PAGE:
The condition of a home’s foundation is something that worries many a buyer, for good reason. The integrity of the home itself relies on it. And no one wants water coming in either. I’ve seen more than a few bad foundations over the years that’s for sure. These usually stick out like a sore thumb if you know what to look for.
Foundation problems almost always involve cracking, and more seriously, cracking and settling. It’s a very bad thing for movement to occur. This can happen from poor drainage, sub surface erosion or insufficient soil compaction. It can also result from age, poor workmanship, undersized footings or even additions to the home itself.
Luckily, settlement and shifting is readily apparent to the trained eye. This is why a home inspection is so important, as is working with a great Realtor with experience in the profession. Sometimes a quick walk around the foundation is all I need to reject a home. Step-cracks in the brickwork are another tell, but aren’t always indicative of serious issues. A closer look is always needed.
Inside, evidence of settling can show up in cracked plaster, uneven flooring and doors that won’t close properly or are misaligned. But these issues can just be age as well. If you love older homes a Realtor or home inspector with experience in century homes is a must.
Foundation cracks that don’t involve settling are far more common. I’ve seen these countless times even in new homes just a year or two old. The cracking is far more common in the poured floor but also occurs in the walls. This problem seems to be less of an issue in older homes and I wonder if modern technology is the culprit. Today’s concrete uses additives that allow pouring almost all year which wasn’t the case back in the day.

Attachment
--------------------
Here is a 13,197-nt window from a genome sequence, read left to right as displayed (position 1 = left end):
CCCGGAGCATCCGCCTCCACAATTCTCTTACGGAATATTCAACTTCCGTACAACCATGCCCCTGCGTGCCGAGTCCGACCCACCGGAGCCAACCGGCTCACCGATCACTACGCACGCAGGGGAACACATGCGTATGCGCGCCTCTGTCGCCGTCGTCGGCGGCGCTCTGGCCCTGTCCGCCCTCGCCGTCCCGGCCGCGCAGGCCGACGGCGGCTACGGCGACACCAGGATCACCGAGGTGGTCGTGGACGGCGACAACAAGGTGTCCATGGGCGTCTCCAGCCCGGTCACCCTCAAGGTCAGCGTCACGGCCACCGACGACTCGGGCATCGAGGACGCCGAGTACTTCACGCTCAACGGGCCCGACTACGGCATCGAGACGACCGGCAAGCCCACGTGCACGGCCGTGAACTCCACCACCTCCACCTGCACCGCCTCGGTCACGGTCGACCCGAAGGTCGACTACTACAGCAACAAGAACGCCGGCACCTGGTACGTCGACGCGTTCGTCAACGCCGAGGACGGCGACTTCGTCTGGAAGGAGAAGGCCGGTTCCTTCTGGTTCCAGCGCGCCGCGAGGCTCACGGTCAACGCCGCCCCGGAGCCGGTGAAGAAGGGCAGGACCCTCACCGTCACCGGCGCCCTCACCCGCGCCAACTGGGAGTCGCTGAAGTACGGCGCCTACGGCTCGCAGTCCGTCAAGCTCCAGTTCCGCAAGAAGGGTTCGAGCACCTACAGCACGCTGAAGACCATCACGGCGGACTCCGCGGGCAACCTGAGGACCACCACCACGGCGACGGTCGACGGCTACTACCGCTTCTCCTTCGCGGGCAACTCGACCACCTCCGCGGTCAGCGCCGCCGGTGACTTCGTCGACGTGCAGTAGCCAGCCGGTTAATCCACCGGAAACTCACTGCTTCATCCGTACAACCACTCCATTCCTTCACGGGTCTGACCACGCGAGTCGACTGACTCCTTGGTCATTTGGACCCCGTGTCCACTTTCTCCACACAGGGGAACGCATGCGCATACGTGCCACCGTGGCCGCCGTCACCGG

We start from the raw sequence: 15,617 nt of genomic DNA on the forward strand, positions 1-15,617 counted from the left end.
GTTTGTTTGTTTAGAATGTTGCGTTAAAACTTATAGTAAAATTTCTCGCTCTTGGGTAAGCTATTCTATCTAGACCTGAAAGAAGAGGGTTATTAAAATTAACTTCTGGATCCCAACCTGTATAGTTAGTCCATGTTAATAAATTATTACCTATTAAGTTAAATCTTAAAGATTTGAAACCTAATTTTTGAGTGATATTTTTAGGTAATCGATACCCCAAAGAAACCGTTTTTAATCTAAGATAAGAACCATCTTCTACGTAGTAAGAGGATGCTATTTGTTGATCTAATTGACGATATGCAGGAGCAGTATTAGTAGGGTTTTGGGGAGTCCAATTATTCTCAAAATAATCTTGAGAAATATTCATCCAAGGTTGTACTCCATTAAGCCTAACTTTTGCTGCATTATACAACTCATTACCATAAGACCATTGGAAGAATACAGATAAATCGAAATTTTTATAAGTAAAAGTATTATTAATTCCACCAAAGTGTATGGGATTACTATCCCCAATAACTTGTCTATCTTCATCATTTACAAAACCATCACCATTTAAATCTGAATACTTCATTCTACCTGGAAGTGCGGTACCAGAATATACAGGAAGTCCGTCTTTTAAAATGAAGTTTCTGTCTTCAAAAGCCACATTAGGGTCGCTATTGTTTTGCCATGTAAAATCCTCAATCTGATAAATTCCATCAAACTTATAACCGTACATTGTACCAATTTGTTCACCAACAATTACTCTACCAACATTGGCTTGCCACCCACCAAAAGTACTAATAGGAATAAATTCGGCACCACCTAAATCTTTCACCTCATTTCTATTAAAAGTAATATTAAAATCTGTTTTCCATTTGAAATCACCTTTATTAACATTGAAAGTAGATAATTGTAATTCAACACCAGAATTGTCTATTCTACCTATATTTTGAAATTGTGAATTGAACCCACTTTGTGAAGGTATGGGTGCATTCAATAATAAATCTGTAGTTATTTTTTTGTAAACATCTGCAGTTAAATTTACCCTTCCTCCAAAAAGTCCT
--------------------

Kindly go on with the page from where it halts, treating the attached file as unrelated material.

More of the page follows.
In my opinion serious cracking involving settling are a no-go for my buyers. Remediation work can run in to the tens of thousands of dollars and it’s better not to take the risk.
The slide show below shows 3 pictures of a very serious issue, and one that is less so. Can you spot the difference?
In other cases closer examination is called for. Cracks in a foundation with good drainage are way less of an issue than a foundation sitting in a high water table. Rubble foundations like that in my 1889 home can be perfectly sound but still be damp or even leak on occasion. Step cracks in brick work can indicate a major problem or just be an overloaded header or sill on a window that has nothing to do with the foundation.
So drainage, soil type, the length of the downspouts, having a sump pump or not, and the type of foundation are all factors to consider if cracking is discovered when you are looking at property. If you decide to move forward with a purchase you’ll be happy to know that it’s surprisingly cheap to fix cracked basements these days with epoxy injection. The cost for a typical crack is under $1000 and the vendors almost always provide a transferable warranty on their work.